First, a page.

Professor Steven Johnson spent his sabbatical photographing the tiny, vibrant lives of creatures that inhabit vernal pools. Pictured here in the early spring, a lush garden of underwater growth nestles a Spotted Salamander egg mass in Augusta County, Virginia. Photos courtesy of Steven Johnson except where otherwise noted.

A photographer’s quest to document the ephemeral world of vernal pools

Professor Steven Johnson is pushing the frontier of conservation photography – by entering “toad time.” He explains: a toad could sit on a rock for six or seven hours, seemingly doing nothing the entire time. If you blink for a split second, you might miss its tongue darting out, snagging a wayward fly before going still again.

Professor Steven Johnson, photographed by his daughter Magdalena Johnson.

That level of patience and focus is how Johnson photographs the fantastical, intricate world of vernal pools. Johnson, who teaches photography at Eastern Mennonite University, devoted his recent sabbatical to advance his multi-year project – inventing new ways of using equipment to immortalize ethereal salamander egg masses and alienesque macroinvertebrates.

“When sunlight filters through Spotted Salamander eggs, it illuminates them in delicate shades of blue and green like an aquatic Vermeer painting,” Johnson says.

Vernal pools are unique ecosystems that fill up with rainwater or snowmelt in the spring. They dry up and disappear at some point in the year, which prevents fish from inhabiting them. That allows for other species to flourish, such as salamanders that use the pools as a breeding ground, and tiny critters like copepods and fairy shrimp.

Johnson mostly finds the pools in Rockingham and Augusta counties, either by word of mouth or exploration. He’s taken a few trips farther afield, including one out to the Virginia coast to track down the rare Mabee’s salamander.

Currently, Johnson is putting together an e-book for the North American Nature Photography Association on techniques people can use to document vernal pools in their own “neck of the woods.” In the last year, he’s also contributed to the new Guide to the Salamanders of Virginia published by the Department of Wildlife Resources, written about his work for The Mennonite, been the featured guest on “Impact: the Conservation Photography podcast,” and had his photos featured in articles about the Atlantic Coast Pipeline and biodiversity in Appalachia.

A Spotted Salamander larva will soon join other recent hatchlings in a Virginia vernal pool.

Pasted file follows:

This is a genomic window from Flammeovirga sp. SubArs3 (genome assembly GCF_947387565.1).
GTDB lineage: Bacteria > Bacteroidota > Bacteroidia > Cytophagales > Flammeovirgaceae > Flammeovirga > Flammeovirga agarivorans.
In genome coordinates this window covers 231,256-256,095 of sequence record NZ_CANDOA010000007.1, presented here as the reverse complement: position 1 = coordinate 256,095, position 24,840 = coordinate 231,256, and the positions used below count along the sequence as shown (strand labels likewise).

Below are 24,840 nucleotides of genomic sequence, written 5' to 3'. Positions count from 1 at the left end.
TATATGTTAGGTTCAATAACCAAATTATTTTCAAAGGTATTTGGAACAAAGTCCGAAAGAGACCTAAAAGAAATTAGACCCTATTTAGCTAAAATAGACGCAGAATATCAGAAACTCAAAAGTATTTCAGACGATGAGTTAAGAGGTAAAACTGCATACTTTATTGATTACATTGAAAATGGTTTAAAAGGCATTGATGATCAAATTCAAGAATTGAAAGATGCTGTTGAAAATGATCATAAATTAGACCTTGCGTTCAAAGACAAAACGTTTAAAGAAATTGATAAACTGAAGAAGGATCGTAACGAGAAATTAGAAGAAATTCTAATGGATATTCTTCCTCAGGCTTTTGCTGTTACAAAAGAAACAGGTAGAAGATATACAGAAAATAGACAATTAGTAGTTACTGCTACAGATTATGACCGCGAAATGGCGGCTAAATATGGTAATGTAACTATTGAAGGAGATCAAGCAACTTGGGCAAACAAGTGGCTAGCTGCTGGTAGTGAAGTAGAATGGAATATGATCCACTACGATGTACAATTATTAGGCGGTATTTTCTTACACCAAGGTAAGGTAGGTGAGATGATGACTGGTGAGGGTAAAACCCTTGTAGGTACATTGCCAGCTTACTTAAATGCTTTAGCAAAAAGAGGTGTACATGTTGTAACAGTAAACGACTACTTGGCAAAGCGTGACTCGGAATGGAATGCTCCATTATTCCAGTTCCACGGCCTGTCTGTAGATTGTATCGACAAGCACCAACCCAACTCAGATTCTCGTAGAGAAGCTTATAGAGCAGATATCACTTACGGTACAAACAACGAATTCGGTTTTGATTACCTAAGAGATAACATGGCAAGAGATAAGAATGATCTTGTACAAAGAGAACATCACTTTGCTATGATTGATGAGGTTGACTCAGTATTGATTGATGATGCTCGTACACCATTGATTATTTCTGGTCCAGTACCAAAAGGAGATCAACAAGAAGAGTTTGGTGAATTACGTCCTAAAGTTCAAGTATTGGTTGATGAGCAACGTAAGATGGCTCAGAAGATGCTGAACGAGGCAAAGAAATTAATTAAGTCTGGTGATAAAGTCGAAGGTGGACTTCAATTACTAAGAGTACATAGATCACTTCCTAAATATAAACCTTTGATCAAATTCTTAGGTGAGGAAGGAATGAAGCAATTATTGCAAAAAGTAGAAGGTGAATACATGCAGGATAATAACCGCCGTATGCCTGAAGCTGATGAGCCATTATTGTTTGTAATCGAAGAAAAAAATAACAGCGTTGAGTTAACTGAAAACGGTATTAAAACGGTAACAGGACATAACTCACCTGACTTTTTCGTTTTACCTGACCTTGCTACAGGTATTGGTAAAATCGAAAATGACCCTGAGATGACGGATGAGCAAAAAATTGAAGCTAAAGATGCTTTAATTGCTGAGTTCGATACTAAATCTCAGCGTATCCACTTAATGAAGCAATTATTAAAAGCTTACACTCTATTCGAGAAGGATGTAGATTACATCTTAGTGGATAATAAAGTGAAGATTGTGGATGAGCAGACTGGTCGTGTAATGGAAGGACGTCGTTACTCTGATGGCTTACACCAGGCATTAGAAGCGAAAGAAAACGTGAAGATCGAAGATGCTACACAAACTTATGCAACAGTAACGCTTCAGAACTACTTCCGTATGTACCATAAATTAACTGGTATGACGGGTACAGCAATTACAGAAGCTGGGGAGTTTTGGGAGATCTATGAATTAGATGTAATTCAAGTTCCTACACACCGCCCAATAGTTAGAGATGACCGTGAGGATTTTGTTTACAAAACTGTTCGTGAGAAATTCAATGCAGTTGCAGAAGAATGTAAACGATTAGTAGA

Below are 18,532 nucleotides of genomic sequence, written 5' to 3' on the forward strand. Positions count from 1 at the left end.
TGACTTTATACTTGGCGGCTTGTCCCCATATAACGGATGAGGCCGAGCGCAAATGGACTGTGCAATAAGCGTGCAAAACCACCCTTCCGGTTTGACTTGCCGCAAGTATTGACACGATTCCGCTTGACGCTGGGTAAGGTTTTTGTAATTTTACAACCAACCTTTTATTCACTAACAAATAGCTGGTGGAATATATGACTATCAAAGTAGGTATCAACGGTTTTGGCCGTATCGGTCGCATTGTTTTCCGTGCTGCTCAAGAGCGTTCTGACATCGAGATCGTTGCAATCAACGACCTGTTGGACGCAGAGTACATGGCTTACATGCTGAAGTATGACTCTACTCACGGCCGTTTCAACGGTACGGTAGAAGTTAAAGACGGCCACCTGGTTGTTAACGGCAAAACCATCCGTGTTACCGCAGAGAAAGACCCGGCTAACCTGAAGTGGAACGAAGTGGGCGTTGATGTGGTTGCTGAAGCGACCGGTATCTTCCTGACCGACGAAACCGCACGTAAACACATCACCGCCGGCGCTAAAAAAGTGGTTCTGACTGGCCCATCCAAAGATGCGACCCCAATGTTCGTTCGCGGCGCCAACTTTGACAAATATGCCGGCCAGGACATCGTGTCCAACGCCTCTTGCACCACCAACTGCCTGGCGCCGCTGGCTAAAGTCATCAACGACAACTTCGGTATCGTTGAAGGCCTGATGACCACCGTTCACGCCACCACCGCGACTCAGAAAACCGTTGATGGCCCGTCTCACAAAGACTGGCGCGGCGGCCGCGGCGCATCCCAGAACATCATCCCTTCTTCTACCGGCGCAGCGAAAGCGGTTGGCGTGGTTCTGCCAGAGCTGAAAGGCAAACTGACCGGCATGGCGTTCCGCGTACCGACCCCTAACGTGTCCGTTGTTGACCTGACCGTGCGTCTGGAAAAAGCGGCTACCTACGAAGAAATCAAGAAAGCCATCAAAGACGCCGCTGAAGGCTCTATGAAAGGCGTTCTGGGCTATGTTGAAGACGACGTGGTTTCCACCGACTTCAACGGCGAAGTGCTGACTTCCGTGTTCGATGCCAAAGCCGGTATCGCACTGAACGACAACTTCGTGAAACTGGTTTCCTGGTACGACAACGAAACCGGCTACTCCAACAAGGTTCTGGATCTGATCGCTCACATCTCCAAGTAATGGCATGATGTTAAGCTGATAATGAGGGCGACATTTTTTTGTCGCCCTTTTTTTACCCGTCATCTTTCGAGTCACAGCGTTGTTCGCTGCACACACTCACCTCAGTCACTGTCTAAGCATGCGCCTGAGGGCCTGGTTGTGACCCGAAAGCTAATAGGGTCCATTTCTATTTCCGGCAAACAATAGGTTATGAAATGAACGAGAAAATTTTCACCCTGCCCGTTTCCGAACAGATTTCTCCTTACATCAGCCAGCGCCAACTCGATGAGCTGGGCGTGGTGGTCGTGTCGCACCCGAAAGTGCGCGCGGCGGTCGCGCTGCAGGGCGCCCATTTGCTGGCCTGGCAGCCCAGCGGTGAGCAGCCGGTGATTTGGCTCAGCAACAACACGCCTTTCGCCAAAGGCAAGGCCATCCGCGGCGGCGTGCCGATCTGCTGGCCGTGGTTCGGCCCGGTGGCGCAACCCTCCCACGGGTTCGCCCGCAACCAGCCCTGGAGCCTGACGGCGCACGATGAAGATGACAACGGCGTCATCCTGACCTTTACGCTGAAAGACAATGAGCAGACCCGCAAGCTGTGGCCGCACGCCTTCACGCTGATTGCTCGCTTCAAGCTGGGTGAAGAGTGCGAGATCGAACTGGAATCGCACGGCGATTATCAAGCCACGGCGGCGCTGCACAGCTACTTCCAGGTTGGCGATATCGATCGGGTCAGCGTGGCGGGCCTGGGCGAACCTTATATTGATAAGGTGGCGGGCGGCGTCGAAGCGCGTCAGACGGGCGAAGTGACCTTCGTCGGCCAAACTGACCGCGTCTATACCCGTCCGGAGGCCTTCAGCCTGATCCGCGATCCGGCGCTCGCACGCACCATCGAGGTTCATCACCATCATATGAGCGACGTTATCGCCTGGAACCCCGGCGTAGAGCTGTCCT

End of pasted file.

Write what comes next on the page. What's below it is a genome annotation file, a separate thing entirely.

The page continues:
One project Johnson is especially excited about is a collaboration with friend Alex Wiles: a highlight video of footage from this year’s “pool season” titled Ephemeral, available for viewing on his website.

Johnson says “the Ephemeral video depicts the intricate world of biodiversity that exists just below the surface of the vernal pools that form in our forests.”

Besides the unique biodiversity of these elusive aquatic environs, Johnson is drawn to the technical challenge of capturing these images. This requires freshwater ultra macro photography – immersing equipment underwater that greatly magnifies the subject. It’s challenging, and Johnson is a pioneer of the field, which is why his work looks unlike most any other nature photographs you’ve seen before. He’s done extensive research to this end to set up his own underwater rigs, and corresponded with companies to see just how far he can push the limits of their equipment.

“Imagine trying to get a sharp photograph of a single tiny bird in a fast-moving flock during twilight,” Johnson says. “That’s similar to the kind of challenge I have when photographing a miniscule copepod swimming through a vernal pool. It takes a lot of experimentation and patience to get it right.” 

The life of vernal pools is cyclical – filling, harboring life, and then disappearing each year. Rather than becoming repetitive, though, Johnson said this ongoing work is more like a “spiral,” as he goes deeper and documents new creatures, behaviors, and moments each year.

“Each year, the life cycle of vernal pool creatures repeats, but I also observe and learn more each year, so it’s kind of an upwards spiral of learning,” says Johnson.

A copepod (a type of tiny crustacean), photographed in a vernal pool in the George Washington National Forest of Virginia, shows its single blue eye. Its estimated size is 2 millimeters.

Join the Discussion on “A photographer’s quest to document the ephemeral world of vernal pools

  1. Such beautiful photography! The video is gorgeous also. “Ephemeral” captures the fleeting nature of these little ecosystems, so tiny, complex, and miraculous.

  2. You’ve captured a world that most of us do not see. Thank you for this gift of spiritual awe and wonder.

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